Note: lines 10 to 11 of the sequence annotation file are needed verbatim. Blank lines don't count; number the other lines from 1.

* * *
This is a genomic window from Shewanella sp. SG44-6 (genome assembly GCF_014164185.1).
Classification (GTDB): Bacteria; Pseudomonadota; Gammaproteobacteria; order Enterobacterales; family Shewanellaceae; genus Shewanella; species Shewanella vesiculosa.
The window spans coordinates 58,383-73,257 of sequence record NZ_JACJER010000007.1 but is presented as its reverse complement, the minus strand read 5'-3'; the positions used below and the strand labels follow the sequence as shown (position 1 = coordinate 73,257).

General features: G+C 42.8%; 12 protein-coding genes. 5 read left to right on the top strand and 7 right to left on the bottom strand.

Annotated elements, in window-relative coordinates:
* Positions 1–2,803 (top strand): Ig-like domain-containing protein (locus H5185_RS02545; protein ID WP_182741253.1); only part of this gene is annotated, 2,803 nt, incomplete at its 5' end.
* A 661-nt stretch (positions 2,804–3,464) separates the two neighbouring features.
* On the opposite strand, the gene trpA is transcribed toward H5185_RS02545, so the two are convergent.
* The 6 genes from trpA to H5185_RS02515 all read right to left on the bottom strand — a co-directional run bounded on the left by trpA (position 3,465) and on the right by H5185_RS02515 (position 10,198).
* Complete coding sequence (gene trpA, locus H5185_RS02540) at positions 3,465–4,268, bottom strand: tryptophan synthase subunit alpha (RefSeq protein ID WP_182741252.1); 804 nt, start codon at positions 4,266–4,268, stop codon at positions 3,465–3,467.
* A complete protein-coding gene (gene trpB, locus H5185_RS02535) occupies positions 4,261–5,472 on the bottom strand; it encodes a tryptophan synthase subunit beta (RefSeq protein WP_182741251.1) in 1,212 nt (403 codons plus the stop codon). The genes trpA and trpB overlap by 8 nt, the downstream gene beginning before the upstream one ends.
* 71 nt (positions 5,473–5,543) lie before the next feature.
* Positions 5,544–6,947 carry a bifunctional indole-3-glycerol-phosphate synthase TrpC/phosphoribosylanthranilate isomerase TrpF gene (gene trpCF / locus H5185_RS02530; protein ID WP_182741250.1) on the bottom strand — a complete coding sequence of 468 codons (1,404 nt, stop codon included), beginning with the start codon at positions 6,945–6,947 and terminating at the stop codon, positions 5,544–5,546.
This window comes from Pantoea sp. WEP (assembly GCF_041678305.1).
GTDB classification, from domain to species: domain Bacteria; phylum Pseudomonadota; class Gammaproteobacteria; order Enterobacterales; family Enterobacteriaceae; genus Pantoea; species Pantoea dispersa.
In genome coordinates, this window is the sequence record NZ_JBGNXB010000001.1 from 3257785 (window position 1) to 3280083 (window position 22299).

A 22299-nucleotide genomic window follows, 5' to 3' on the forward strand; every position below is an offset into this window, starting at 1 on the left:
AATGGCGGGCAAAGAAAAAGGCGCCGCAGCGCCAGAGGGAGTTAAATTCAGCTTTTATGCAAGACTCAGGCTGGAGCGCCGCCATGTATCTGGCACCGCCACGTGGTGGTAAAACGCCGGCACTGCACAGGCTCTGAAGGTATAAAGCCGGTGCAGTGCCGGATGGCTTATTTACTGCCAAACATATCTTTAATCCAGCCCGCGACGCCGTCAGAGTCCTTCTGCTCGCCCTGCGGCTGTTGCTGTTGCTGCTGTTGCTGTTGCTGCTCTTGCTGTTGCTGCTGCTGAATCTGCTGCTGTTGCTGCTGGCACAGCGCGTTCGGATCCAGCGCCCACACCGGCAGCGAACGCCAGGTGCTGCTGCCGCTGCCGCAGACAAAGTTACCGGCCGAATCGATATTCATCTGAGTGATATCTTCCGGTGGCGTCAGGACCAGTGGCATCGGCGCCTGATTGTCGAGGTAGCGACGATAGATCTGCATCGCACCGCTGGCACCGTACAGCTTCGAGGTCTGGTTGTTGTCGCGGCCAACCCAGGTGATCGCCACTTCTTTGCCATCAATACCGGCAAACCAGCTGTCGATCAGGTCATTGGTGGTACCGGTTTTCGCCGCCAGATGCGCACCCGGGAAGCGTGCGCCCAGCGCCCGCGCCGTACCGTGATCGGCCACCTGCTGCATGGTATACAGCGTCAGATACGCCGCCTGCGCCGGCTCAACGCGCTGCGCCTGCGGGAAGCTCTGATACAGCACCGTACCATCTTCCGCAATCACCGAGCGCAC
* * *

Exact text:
* Complete coding sequence (gene trpA, locus H5185_RS02540) at positions 3,465–4,268, bottom strand: tryptophan synthase subunit alpha (RefSeq protein ID WP_182741252.1); 804 nt, start codon at positions 4,266–4,268, stop codon at positions 3,465–3,467.
* A complete protein-coding gene (gene trpB, locus H5185_RS02535) occupies positions 4,261–5,472 on the bottom strand; it encodes a tryptophan synthase subunit beta (RefSeq protein WP_182741251.1) in 1,212 nt (403 codons plus the stop codon). The genes trpA and trpB overlap by 8 nt, the downstream gene beginning before the upstream one ends.